Scams

Update on 'Crime Prevention UK'

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If you have been following my blog for some time you will know that I have taken delight in exposing a number of scams, and in warning readers about them.

One long running one started in February 2011 with this blog post: "Crime Prevention UK" scam. In brief, an unsolicited phone call starts by raising anxiety levels about local crime rates, then offers a free burglar alarm. If that sounds too good to be true, it is; the 'customer' is charged a massive annual monitoring charge for the alarm. Salespeople are very pushy and persuasive, and they seem to target the elderly.

That post has attracted 162 comments, many by readers who have themselves had similar phone calls, and some who have been taken in and lost money.

A few days after posting this I reported: Local police warn against "Crime Prevention UK". Then a month later we had some good news: 'Crime Research UK' shut down today - but will that put an end to the scam?

The Times picked up the issue and interviewed me about it. Unfortunately you have to pay to view articles on their website, but if you follow this link you catch a photo of me.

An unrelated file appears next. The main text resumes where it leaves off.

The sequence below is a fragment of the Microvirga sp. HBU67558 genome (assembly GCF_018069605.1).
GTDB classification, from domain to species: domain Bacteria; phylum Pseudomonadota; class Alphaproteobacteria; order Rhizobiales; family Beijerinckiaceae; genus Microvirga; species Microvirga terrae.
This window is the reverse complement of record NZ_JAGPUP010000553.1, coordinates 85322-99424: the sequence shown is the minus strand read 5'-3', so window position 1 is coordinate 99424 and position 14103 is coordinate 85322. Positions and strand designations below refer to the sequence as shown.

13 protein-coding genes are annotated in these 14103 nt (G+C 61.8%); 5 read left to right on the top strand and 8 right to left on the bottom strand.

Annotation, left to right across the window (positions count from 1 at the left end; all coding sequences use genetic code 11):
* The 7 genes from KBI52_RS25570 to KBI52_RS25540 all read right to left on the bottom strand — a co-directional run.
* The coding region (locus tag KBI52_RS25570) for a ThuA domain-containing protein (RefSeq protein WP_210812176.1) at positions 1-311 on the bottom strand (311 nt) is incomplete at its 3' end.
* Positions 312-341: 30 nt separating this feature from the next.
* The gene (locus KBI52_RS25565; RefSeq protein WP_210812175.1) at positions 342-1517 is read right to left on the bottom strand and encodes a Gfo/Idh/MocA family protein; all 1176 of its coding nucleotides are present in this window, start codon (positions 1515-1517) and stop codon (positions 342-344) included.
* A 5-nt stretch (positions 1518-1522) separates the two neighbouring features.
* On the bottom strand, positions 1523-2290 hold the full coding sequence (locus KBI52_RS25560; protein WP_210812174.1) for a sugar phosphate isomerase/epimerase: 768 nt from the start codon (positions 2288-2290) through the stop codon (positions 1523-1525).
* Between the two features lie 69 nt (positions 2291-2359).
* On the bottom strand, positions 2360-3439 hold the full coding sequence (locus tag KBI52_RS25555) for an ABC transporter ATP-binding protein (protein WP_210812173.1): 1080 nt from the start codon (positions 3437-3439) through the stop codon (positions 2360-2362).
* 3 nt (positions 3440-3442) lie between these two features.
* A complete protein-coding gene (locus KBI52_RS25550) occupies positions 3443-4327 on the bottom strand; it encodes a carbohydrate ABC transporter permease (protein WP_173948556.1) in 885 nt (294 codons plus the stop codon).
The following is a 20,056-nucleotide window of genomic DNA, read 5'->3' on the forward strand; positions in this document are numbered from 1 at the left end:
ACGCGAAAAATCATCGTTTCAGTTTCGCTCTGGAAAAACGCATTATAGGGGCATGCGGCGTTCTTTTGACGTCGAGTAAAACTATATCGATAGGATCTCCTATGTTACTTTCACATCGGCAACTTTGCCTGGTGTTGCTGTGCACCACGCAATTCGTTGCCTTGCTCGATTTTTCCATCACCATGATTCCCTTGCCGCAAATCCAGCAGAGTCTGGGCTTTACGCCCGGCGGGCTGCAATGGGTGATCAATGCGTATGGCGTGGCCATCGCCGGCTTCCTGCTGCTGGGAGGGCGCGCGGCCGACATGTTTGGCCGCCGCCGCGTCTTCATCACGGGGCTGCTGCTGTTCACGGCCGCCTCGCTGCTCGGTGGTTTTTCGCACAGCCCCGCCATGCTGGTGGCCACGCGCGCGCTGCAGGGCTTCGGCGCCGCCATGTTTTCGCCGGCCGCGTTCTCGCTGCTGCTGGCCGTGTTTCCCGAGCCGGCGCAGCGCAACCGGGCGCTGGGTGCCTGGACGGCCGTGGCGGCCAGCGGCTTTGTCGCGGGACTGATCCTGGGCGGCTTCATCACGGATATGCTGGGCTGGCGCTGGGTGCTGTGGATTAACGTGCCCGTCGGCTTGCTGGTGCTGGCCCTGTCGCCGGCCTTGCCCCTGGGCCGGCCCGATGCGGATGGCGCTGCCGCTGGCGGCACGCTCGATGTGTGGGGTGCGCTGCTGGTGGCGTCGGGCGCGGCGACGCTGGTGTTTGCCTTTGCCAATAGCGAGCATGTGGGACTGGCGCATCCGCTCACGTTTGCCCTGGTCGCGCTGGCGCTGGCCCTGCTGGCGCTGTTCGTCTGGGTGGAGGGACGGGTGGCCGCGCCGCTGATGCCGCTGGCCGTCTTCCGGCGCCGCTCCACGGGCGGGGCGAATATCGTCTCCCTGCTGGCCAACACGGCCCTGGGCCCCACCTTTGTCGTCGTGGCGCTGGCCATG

But I was right to be sceptical about whether this would mean an end to the scam. If you read down through the comments on the original post you will see that readers have claimed that the company has been resurrected under a number of other guises. Comments have been appearing right up to the present.

MoneySavingExpert has also hosted a couple of forum discussions about the same problem going back to 2009 and continuing here. Between us we have accumulated an enormous amount of information - and it is still happening.

I promised the readers of the thread that I would take the matter up with my MP. As it happens, he is a Cabinet Minister, Edward Davey, Secretary of State for Energy and Climate Change. He passed it on to Jo Swinson, Minister for Consumer Affairs who has written back to me. I can't reveal everything in that correspondence, but will report back on my blog as soon as I can.

 

 

'Consumer Advice Bureau' has just called me. Has anyone heard of them?

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It came up as an International call and was obviously from a call centre in India (which the caller later confirmed). The caller introduced herself as Ruby and told me that she wasn't selling anything but was carrying out a survey. The survey would not include any personal information.

I was intrigued, as I usually am, so allowed her to start asking me the questions. The first one was "Are you a home owner?". I told her that I considered it a personal question, and did not reply.

Whilst this was going on I was googling 'Consumer Advice Bureau'. It did not show up at all in searches, so I asked Ruby for the web address of the organisation. That threw her (odd, that) and she had to put me on hold while checking. She said that the website wasn't ready yet (!), but once again assured me that she would not be asking for personal information.